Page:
This approach has been used successfully for the identification of terminal drought tolerance QTLs (Yadav et al., 2000, 2002b, 2003), and the introgression of a terminal drought tolerance QTL into the background of the popular pearl millet hybrid HHB67 to create the new hybrid HHB67-improved. This terminal drought tolerance QTL has a major effect, explaining over 30% of the yield variation under terminal drought. It is located on linkage group 2 (LG2) (Figure 1). Further efforts are still needed to reduce the size of that QTL to improve the precision of its introgression. Better marker coverage of the QTL region would be needed for that, and work toward that aim is in progress.

FIGURE 1
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Figure 1. Phenotypic expression of stress effects on the panicle of sensitive HHB67 (= 843A × H77/833-2) and an improved version of this hybrid (843A × ICMR 01029), and showing a better seed set and a better grain filling in the tolerant hybrid. ICMR01029 is an introgression line with a terminal drought tolerance on linkage group 2 from donor parent PRLT/89-33, after four backcrosses using H77/833-2 (Source: Hash, unpublished).

Scheme for RIL development and testcross hybrid testing

For terminal drought tolerance, contrasting parents PRLT 2/89-33 (tolerant) and H77/833-2 (sensitive) were identified and crossed. Then, selfing was done for two generations. Test crossing was done on F4:F2 derived progenies, using several pollinators, and measuring the GCA for PNHI (Figure 2). In doing this, two parents and 19 product lines all combined to five different testers were used, giving 105 Drought Tolerance QTL-near isogenic line (NIL) testcross hybrids. These materials were evaluated during the summers of 2003 and 2004 in the drought nursery at ICRISAT-Patancheru under three moisture regimes (fully irrigated conditions; early stress imposed by stopping irrigation at booting; late stress imposed by stopping irrigation at flowering). The experimental design is an alpha design with two-row plots and 4 m rows, into three replications. Usually, many QTLs are identified, each differing in the percentage of the variation in phenotypic data that they explain. QTLs can be identified for many different traits, some of these collocating at the same portion of the chromosome (Figure 3).

FIGURE 2
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Figure 2. Strategy for the development of a skeleton map and identification of drought tolerance QTLs (Source: Hash, unpublished).

FIGURE 3
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Figure 3. The outcome of QTL mapping: identification of a set of QTLs for different traits (leaf rolling, biomass yield, dry straw yield, panicle number, panicle grain number, 100-grain mass, grain yield, and harvest index) in pearl millet in three drought nursery experiments.

The likelihood of odds (LOD) score assesses, in part, the importance of a QTL. The higher the LOD score, the more significant is the QTL. Among the many usually identified, one or two major QTLs are chosen to be introgressed into a genetic background of either elite germplasm, or locally adapted germplasm. A few rounds of backcrosses are usually needed to end up with introgression lines having maintained most, if not all, of the recurrent parent genome, except for the portion flanked by the marker pair (Figure 4). Results of the whole effort are represented in Figure 1, where the introgression of a major QTL for terminal drought tolerance from donor parent PRLT/89-33 in the background of sensitive parent, high tillering H77/833-2, led to panicles with a higher percentage of seed setting, and a high 100-grain weight. The output is a genotype that looks essentially like the recurrent parent but with a higher threshing index of the panicle.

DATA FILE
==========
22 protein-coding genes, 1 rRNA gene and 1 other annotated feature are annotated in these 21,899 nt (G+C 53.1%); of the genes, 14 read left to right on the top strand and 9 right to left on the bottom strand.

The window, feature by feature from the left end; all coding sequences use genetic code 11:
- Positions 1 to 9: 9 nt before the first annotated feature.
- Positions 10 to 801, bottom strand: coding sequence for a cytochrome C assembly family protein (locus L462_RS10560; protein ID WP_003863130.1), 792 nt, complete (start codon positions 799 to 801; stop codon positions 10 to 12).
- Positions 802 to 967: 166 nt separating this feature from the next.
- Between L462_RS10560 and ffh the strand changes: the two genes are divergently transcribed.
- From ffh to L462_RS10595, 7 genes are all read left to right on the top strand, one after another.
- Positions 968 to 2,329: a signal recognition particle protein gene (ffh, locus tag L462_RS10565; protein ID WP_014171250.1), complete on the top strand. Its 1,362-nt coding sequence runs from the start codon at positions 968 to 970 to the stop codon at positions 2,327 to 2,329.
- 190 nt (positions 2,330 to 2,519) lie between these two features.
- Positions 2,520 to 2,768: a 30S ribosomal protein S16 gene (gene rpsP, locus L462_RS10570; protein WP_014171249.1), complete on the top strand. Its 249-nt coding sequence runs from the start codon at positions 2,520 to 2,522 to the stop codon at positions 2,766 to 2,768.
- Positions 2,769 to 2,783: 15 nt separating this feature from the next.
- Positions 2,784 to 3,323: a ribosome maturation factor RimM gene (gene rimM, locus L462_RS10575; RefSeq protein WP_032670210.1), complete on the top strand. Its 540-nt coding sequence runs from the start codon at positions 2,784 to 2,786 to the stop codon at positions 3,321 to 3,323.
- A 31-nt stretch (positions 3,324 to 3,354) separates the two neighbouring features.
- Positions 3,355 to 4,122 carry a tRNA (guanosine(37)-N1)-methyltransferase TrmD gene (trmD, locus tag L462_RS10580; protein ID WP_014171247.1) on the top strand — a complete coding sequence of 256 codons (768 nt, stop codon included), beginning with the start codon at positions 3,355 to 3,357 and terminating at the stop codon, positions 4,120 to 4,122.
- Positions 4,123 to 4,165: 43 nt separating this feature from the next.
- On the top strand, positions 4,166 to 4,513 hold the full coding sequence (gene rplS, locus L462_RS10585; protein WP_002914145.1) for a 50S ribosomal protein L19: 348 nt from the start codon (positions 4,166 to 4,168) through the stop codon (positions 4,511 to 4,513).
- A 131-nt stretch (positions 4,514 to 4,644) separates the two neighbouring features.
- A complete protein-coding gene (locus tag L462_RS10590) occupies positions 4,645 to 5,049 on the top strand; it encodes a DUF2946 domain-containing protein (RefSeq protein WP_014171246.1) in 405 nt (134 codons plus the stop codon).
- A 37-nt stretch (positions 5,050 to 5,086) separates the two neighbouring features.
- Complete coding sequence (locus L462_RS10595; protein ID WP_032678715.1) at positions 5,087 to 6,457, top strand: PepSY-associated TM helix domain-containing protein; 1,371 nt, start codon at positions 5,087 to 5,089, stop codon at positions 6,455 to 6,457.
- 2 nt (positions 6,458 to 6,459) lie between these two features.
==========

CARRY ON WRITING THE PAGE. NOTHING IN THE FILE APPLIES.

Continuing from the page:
FIGURE 4
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Figure 4. Scheme for marker-assisted backcrossing of desired (+) segregants. A QTL was introgressed after four rounds of marker-assisted backcrossing (Source: Hash, unpublished).

Trial Planning

The creation and genotyping of mapping populations is often the most expensive part of the overall effort, but its ultimate success depends on the effectiveness of the phenotyping procedure in detecting repeatable, highly heritable differences among recombinant lines, that permit the identification of robust QTLs. Drought is a particularly difficult topic for molecular mapping, because it is not possible to define or measure tolerance with the same clarity or precision as disease resistance or morphological or physiological traits. Nor is it easy to manage experimental drought or saline environments with a high level of control and repeatability. One key aspect in the implementation of a phenotyping experiment is to carefully exclude any possibility of non-genetic variation in the measured traits. Therefore, extra effort is needed in the conceptualization, design and management of phenotyping programmes for drought, to maximize the chances of identifying highly contrasting materials and, further, QTLs that will be useful in the future improvement of tolerance in the target crop and in the target environment.

Water Stress Management and Characterisation